Monday, December 5, 2011

Mocking part of the class under test

I'm sure that you all know that part of good unit testing includes extensive mocking of the dependencies of the piece of code under test. In order to do this succesfuly, you need to think about separation of concers as early as you can.
Therefore, all classes in are derived from an interface. When a class depends on another class, then it uses that class though the interface instead of directly. With moose, these interfaces are of course roles.

  1. The role
    1. use MooseX::Declare;
    3. role ICrawlerService {
    4.   requires 'Crawl';
    5.   requires 'CrawlSingle';
    6.   requires 'CrawlNew';
    7. }
    9. 1;

  2. The implementation
    1. use MooseX::Declare;
    2. use Service::ICrawlerService;
    4. class CrawlerService with ICrawlerService {
    6.   method Crawl(Int $startPage?) {
    7.     # do something
    8.   }
    10.   method CrawlSingle(Str $url!) {
    11.     # do something
    12.   }
    14.   method CrawlNew() {
    15.     # do something
    16.   }
    17. }
    19. 1;

  3. The depending class
    1. use MooseX::Declare;
    2. use Service::ICrawlerService;
    4. class CrawlerApp {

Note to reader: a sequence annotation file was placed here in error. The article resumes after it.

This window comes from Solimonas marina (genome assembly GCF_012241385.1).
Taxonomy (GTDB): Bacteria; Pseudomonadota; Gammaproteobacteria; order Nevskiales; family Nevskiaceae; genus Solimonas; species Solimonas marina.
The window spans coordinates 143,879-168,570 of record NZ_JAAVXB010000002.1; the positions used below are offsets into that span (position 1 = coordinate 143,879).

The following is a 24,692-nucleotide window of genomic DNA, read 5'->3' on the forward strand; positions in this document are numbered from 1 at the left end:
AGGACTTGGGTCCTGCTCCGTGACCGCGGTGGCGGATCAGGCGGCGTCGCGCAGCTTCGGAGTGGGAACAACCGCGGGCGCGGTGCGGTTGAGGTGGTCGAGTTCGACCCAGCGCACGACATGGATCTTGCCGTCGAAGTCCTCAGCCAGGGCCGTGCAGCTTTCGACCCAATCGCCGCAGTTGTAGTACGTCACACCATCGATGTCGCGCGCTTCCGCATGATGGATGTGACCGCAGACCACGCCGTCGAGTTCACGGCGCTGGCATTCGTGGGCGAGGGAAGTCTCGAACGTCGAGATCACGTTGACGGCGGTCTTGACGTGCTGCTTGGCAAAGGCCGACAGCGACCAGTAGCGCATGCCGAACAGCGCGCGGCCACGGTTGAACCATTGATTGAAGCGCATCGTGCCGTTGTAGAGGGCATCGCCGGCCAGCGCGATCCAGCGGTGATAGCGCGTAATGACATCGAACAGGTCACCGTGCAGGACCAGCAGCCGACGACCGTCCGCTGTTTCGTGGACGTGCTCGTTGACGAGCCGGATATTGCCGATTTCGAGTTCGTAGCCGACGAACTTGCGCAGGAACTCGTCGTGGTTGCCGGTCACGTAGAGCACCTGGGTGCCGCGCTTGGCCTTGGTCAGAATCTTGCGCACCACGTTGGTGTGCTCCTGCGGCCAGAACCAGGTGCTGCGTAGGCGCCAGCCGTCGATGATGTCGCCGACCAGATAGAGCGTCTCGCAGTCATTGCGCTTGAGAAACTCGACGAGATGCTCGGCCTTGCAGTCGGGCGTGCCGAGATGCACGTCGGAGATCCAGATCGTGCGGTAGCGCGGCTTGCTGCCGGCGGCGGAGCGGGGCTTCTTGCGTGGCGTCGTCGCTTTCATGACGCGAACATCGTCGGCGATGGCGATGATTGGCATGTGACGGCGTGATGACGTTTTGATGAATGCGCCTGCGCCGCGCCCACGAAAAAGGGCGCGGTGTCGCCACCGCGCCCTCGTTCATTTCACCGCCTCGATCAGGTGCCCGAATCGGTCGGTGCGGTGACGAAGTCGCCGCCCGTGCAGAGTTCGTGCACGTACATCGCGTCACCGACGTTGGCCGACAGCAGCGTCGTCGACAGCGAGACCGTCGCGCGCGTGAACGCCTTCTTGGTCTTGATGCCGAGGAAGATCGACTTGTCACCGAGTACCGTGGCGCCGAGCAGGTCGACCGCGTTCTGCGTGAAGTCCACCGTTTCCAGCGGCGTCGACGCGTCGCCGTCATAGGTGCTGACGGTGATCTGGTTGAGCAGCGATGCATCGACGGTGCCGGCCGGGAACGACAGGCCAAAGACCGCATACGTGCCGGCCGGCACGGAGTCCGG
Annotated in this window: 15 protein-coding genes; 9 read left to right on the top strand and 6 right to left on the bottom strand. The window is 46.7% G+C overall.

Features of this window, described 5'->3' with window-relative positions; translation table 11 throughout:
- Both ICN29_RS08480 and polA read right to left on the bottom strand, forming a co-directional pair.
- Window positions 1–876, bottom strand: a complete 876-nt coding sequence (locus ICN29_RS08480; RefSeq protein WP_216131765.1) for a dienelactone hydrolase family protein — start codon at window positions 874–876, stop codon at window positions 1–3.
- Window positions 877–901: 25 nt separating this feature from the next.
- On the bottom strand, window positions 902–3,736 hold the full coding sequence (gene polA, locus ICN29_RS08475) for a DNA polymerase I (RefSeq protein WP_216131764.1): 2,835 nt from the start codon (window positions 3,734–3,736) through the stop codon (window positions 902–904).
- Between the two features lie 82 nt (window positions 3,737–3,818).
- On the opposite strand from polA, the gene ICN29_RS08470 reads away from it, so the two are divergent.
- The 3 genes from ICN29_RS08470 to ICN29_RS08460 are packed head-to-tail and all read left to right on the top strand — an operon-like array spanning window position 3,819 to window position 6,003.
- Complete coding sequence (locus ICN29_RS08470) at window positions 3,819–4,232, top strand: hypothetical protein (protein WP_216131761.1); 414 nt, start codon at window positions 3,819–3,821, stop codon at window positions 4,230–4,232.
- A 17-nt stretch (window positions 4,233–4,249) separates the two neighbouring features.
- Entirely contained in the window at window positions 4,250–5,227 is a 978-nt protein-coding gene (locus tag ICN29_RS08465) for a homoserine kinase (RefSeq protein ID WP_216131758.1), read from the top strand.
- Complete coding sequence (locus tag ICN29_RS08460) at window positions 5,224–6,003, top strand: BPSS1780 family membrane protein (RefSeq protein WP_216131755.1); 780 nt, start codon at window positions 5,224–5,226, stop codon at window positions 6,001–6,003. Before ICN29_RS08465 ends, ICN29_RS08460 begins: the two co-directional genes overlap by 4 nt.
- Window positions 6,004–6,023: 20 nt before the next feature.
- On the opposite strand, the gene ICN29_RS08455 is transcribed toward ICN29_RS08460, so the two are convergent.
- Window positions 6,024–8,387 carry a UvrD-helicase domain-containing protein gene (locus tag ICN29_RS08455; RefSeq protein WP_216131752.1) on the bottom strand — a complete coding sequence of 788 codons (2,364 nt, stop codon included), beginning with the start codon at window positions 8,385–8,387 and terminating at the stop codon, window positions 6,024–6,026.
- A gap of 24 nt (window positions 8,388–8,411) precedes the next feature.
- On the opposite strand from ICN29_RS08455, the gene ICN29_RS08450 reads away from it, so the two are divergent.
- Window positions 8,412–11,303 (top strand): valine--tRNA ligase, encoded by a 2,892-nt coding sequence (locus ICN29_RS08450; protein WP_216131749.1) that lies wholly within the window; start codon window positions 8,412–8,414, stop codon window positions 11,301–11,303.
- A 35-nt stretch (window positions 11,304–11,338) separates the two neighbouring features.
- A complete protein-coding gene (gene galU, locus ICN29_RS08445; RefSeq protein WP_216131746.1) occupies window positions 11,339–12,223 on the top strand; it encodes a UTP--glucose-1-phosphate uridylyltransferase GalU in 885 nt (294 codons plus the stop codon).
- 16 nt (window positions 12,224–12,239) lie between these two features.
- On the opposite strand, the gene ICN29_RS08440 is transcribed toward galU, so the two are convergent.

6.   has CrawlerService => (does => 'ICrawlerService',
    7.                          is => 'ro',
    8.                          required => 1);
    9. }
    11. 1;

So now, CrawlerApp::CrawlerService will be set to CrawlerService in the actual application (either via dependency injection, or just manually). But when I'm testing, I can just replace that with a mock object that also implements the ICrawlerService role (I use Test::Mock::Class for this).

This is all really cool, but what if I want to mock out part of a class instead of an entire class.
Something like this:

  1. use MooseX::Declare;
  3. class MyClass {
  5.   method A() {
  6.     # do some stuff
  7.     my $var = $self->B();
  8.     # do some more stuff with $var
  9.   }
  11.   method B() {
  12.     # return something on which A() depends
  13.   }
  14. }
  16. 1;

Unit testing learns us that each unit of code must be tested separately. So if I want to test the A-method properly, I need to find a way to mock out the B-method.

As a side note: At work I program in C# and we use Rhino.Mocks as our mock library. The example above is something that cannot be done with Rhino.Mocks. This means that you need to make your own hand-crafted mock-implementation of the class under test and that you have to override the behaviour of the B-method in that derived class. This is a lot of work for a simple test and has frustrated me on numerous occasions! So you can imagine how overjoyed I was when I found out that perl does have way to do this:

Behold: Test::MockObject::Extends

This wonderfull module allows me to do this in my test code:
  1. my $cl = MyClass->new();
  2. $cl = Test::MockObject::Extends->new($cl);
  3. $cl->mock('B', sub { # Return something on which A() depends });
  5. # test the A() method. A will keep workin as before because our mock still returns the same value on which A depends
  7. $cl->called('B'); # check that B was indeed called by A

TADAAAAAAAAA: I can test the A-method without being annoyed by its dependency of the B-method! As a plus, I can even check to make sure that the A-method did in fact call the B-method.

I like it.


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